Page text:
Do you know anyone who doesn't use the Internet?
In the past decade, we've seen the invention and increasing popularity of mobile devices like smartphones, tablets and e-readers; the explosive growth of social networking sites like Facebook, which are now used by 72 percent of Internet users in the U.S.; and the more recent introduction of newer services that combine these mobile and social trends in various permutations, such as Twitter, Instagram, Foursquare, and Snapchat.
As we watch the rise, fall and evolution of countless online services and digital technologies, it's easy to assume that everyone is online. But a small and persistent swath of Americans remain offline—15 percent of adults ages 18 and older, as of May—and in most cases were never online to begin with.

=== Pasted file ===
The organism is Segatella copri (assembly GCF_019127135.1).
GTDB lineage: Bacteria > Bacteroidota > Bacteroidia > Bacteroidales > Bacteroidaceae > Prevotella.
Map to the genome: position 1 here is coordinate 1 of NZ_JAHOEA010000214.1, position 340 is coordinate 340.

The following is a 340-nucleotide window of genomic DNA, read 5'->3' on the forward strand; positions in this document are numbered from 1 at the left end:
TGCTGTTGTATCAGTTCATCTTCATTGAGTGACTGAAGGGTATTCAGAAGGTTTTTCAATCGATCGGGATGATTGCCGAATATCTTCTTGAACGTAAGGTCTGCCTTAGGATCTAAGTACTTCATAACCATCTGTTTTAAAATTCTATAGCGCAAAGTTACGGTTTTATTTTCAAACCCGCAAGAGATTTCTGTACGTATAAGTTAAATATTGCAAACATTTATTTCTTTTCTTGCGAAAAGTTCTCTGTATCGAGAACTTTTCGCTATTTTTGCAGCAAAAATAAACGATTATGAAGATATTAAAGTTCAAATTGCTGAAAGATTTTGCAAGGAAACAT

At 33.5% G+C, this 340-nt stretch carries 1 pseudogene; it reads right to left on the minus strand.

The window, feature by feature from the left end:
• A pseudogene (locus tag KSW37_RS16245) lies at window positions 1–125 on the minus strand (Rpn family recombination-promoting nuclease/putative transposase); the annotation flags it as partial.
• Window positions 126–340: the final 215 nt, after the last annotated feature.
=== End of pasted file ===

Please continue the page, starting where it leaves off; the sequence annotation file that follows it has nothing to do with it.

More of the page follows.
This is especially relevant considering the types of content and services increasingly available only online, some targeted at the kinds of populations who are offline. Many government services, forms and information are increasingly moving online. And digital skills are often required to apply for jobs that themselves don't involve technology, in the form of requiring applicants to fill out online applications and file digital resumes to websites. In addition, the basic insights that drive commercial and civic decisions are being derived from online polls and various "big data" projects that take account of the views and activities only of those who use the Internet. That makes offline adults effectively invisible.
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